November 18, 2015 by Leave a comment

About 500,000 homes sold this year will be newly built, and more than ten times as many—5.2 million—will be existing homes. Since old and new homes are marketed differently, most buyers decide on one option or the other before they start house hunting. It’s a good idea to review the advantages and disadvantages of each type, some of which are obvious, some not.

The typical owner-occupied home was built in 1976—39 years ago. Half the occupied single-family homes in America are older than that. The age of an existing home is very important, not just because of maintenance and upkeep, but also because of different materials, lack of insulation, and systems like air conditioning and cable wiring that were retrofitted into homes after they were built.

Construction

Many homes fifty years old or older were built with hardwood or old growth wood framing. Most new homes are built with hem-fir, a hemlock fir hybrid wood designed to grow fast. Him-fir, however, rots quicker. Homes built before the 1950s also used lathe and plaster, not drywall, to finish interior spaces.
On the other hand, most new homes are better engineered. Shear walls have evolved into an expensive but superior product. Windows in the past were single pane and single or double hung. Today’s windows made today in wood, vinyl and metal clad. These new windows hold up and are built to be repaired quickly.

Energy-efficiency

Energy efficient windows are just one of the features that became standard after the first energy crises of the 1970’s. Many very old houses that date before that era may not have added insulation, new windows and doors, or energy efficient heating and cooling systems.

If you’re considering an old house that needs upgrading to be energy efficient, most of the tax credits for basic home repairs have expired. Today, only geothermal heat pumps, wind turbines, solar panels, photovoltaics, for generating electricity and similar equipment qualify.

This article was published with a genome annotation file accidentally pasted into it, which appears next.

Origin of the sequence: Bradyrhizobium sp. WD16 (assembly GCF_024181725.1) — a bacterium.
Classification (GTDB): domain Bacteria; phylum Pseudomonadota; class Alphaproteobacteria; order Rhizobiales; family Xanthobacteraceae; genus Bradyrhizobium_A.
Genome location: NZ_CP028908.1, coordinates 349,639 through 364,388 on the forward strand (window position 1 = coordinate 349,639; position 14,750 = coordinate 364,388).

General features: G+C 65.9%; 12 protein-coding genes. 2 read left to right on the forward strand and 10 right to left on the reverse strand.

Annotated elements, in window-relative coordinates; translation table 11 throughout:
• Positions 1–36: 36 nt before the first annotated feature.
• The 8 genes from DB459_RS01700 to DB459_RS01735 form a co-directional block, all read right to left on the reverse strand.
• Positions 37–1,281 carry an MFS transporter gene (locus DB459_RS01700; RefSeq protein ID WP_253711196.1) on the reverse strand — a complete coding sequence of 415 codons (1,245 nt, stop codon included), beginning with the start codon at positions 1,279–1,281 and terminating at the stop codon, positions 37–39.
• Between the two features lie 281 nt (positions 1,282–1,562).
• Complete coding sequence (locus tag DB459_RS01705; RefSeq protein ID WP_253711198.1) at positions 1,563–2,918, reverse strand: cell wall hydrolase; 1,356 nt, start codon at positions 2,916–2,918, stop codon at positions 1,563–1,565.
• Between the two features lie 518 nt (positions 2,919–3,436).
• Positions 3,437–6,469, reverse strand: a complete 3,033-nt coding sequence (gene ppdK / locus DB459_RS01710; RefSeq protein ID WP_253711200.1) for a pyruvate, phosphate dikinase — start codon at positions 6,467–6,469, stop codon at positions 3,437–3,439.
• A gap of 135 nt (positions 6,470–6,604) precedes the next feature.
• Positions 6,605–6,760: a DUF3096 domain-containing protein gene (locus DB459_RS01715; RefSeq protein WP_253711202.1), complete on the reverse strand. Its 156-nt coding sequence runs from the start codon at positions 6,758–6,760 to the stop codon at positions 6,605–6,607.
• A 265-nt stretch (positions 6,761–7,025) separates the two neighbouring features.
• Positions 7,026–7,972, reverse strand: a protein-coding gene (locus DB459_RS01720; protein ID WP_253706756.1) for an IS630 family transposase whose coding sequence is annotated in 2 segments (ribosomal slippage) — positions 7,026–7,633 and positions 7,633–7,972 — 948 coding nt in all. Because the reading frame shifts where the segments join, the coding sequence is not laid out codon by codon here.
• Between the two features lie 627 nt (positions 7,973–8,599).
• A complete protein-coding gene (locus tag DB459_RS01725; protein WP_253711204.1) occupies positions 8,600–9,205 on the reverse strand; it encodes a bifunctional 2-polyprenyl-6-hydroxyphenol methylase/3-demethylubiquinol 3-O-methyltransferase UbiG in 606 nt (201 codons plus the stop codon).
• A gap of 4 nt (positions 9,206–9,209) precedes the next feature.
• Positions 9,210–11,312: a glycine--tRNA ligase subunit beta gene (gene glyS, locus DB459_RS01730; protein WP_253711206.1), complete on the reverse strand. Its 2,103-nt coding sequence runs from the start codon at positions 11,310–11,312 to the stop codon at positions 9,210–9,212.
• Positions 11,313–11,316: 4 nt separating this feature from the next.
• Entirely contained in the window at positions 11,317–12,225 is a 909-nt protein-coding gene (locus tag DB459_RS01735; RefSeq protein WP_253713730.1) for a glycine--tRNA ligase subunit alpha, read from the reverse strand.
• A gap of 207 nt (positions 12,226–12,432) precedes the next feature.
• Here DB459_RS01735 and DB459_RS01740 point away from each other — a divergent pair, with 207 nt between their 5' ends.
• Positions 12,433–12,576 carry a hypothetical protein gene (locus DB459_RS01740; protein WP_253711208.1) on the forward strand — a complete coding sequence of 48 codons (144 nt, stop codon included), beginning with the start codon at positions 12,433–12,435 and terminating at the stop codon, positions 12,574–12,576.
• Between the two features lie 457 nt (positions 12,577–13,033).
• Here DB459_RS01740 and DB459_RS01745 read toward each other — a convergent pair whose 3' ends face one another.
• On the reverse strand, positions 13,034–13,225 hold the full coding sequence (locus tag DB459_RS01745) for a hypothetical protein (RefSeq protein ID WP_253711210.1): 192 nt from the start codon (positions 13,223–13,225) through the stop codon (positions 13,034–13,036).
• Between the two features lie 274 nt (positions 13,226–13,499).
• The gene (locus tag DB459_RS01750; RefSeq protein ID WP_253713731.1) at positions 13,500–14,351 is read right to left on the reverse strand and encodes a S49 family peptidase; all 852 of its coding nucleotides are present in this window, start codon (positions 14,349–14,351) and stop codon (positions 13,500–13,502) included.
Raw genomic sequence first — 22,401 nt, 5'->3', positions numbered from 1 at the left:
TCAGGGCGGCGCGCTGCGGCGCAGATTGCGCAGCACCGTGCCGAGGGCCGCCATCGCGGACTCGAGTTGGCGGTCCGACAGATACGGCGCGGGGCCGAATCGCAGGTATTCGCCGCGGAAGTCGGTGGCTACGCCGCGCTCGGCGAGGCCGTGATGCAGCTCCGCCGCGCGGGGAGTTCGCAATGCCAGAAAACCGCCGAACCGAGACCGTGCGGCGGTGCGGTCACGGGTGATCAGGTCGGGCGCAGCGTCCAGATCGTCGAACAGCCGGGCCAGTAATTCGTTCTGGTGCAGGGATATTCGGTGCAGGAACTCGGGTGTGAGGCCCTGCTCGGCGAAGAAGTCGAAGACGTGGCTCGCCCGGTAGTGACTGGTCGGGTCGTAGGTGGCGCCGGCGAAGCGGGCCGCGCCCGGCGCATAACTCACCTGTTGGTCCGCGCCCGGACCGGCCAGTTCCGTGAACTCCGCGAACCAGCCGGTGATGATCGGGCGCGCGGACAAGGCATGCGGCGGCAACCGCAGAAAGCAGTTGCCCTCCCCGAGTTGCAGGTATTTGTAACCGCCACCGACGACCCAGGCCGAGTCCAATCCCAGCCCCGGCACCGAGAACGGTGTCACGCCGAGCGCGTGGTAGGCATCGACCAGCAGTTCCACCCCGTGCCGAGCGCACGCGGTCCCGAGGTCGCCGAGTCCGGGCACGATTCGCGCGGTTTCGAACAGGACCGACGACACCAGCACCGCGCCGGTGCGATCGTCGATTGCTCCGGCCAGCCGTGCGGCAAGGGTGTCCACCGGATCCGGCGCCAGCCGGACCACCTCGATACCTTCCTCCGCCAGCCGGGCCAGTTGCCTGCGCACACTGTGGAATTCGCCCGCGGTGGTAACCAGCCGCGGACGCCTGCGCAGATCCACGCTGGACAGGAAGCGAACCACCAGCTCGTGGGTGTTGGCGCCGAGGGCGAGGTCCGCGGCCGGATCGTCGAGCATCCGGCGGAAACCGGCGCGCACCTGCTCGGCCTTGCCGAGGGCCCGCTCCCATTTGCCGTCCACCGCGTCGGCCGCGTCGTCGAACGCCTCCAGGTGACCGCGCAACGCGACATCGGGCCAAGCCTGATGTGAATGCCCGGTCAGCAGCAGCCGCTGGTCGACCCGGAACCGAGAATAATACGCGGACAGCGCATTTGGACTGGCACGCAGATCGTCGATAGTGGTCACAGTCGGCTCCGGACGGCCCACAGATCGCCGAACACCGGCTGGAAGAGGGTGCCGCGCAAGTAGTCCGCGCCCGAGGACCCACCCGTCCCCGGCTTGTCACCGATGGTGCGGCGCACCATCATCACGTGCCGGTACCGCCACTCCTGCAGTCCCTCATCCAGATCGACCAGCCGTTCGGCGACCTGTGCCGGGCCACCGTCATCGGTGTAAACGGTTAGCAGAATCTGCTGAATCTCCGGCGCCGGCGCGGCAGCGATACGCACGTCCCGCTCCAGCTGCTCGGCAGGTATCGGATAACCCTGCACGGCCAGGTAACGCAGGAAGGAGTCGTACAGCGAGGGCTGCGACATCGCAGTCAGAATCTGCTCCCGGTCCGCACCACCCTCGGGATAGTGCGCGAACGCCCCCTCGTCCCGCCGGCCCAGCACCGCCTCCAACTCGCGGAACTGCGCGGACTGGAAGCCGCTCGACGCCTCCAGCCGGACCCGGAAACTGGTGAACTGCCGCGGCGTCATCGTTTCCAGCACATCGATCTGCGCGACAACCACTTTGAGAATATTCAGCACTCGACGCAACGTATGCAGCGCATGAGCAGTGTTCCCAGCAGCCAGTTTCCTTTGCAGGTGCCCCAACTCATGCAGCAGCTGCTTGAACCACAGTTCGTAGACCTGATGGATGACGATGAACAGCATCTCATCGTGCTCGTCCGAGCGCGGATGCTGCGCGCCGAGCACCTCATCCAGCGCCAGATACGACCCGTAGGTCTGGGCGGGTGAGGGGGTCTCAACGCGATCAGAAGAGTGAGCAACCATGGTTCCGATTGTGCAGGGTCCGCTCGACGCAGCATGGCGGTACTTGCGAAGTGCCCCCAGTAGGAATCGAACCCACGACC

Design

Houses were designed very differently 40 years ago. Bathrooms were smaller and few kitchens featured islands and eat-in areas. Living spaces were opened up, creating large living-dining-family areas without walls. Some older homes have been remodeled to comply with modern tastes, but it can be a very expensive undertaking to enlarge bathrooms and kitchens.

Locations and Lots

The American suburban landscape has changed greatly in 50 years. Homes that were built adjoining farms now are cheek to jowl with shopping centers. Expressways and subway lines have brought yesterday’s bedroom communities closer to city centers, making it possible to extend the suburban veil even farther.

New single-family construction is sited farther and farther away from workplaces, creating a real advantage to older homes. Not only are older homes better situated, they were also built on larger lots, in an era when land was not as precious as it is today.

Price and Purchase

As a rule of thumb, a new home from a builder might run you 15 percent to 30 percent more than buying a comparable older home in an existing neighborhood. In September 2015, the median price of all existing homes in America was $221,900. The median price of a newly built home was $296,900. However, new home owners will enjoy many years of occupancy without the cost of repairs, maintenance, and remodeling that an owner of an older home may not have.

The process of buying old and new homes also is markedly different. New home buyers are well advised to “buy the builder, not the house.” Even with most reputable builders, it’s important to conduct an independent inspection and to include language in the contract making the builder responsible for correcting problems. Buyers can protect themselves with a new house warranty from an independent insurance company, as opposed to relying on a warranty that comes directly from the builder.

Many developers advertise houses at comparatively low prices to get you to come out and have a look. Once there, commissioned salespeople show you models loaded with expensive extras such as a spa, fireplace, granite countertops, and giant bathrooms. Buying extras lets you semi-custom design your home. However, upgrades often add 5% to 20% to the cost of a new home.

Old homes are more complicated. Appraisals can ruin deals after contracts are signed. Inspectors always find issues with old houses that end up in negotiation. Closing costs are higher.

The bottom line?

There’s a lot to consider when choosing between an old or newly built house. By doing your research before you begin to shop, you’ll be prepared to ask the right questions to help you find the house that’s right for you.

 

scook@reeconadvisors.com'

Steve Cook is managing editor of Real Estate Economy Watch, which was recognized as one of the two best real estate news sites of 2011 by the National Association of Real Estate Editors. Before he co-founded REEW in 2007, he was vice president of public affairs for the National Association of Realtors. In 2006 and 2007, he was named one of the 100 most influential people in real estate.


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